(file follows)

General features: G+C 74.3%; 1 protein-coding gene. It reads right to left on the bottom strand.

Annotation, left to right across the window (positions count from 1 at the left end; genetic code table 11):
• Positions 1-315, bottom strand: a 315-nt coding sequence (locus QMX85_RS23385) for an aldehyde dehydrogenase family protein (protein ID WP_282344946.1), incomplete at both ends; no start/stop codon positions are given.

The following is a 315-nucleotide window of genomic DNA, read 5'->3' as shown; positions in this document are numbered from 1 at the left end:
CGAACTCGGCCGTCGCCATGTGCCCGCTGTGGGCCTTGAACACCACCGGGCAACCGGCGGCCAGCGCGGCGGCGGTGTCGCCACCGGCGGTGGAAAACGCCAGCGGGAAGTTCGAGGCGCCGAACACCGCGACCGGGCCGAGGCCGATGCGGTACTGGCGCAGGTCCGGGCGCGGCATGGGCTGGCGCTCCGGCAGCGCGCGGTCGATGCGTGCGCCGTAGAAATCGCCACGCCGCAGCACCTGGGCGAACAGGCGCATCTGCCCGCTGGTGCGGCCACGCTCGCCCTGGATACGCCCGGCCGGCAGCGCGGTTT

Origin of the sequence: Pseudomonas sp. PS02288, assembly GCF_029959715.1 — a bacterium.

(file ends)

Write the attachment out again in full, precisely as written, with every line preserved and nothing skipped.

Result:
General features: G+C 74.3%; 1 protein-coding gene. It reads right to left on the bottom strand.

Annotation, left to right across the window (positions count from 1 at the left end; genetic code table 11):
• Positions 1-315, bottom strand: a 315-nt coding sequence (locus QMX85_RS23385) for an aldehyde dehydrogenase family protein (protein ID WP_282344946.1), incomplete at both ends; no start/stop codon positions are given.

The following is a 315-nucleotide window of genomic DNA, read 5'->3' as shown; positions in this document are numbered from 1 at the left end:
CGAACTCGGCCGTCGCCATGTGCCCGCTGTGGGCCTTGAACACCACCGGGCAACCGGCGGCCAGCGCGGCGGCGGTGTCGCCACCGGCGGTGGAAAACGCCAGCGGGAAGTTCGAGGCGCCGAACACCGCGACCGGGCCGAGGCCGATGCGGTACTGGCGCAGGTCCGGGCGCGGCATGGGCTGGCGCTCCGGCAGCGCGCGGTCGATGCGTGCGCCGTAGAAATCGCCACGCCGCAGCACCTGGGCGAACAGGCGCATCTGCCCGCTGGTGCGGCCACGCTCGCCCTGGATACGCCCGGCCGGCAGCGCGGTTT

Origin of the sequence: Pseudomonas sp. PS02288, assembly GCF_029959715.1 — a bacterium.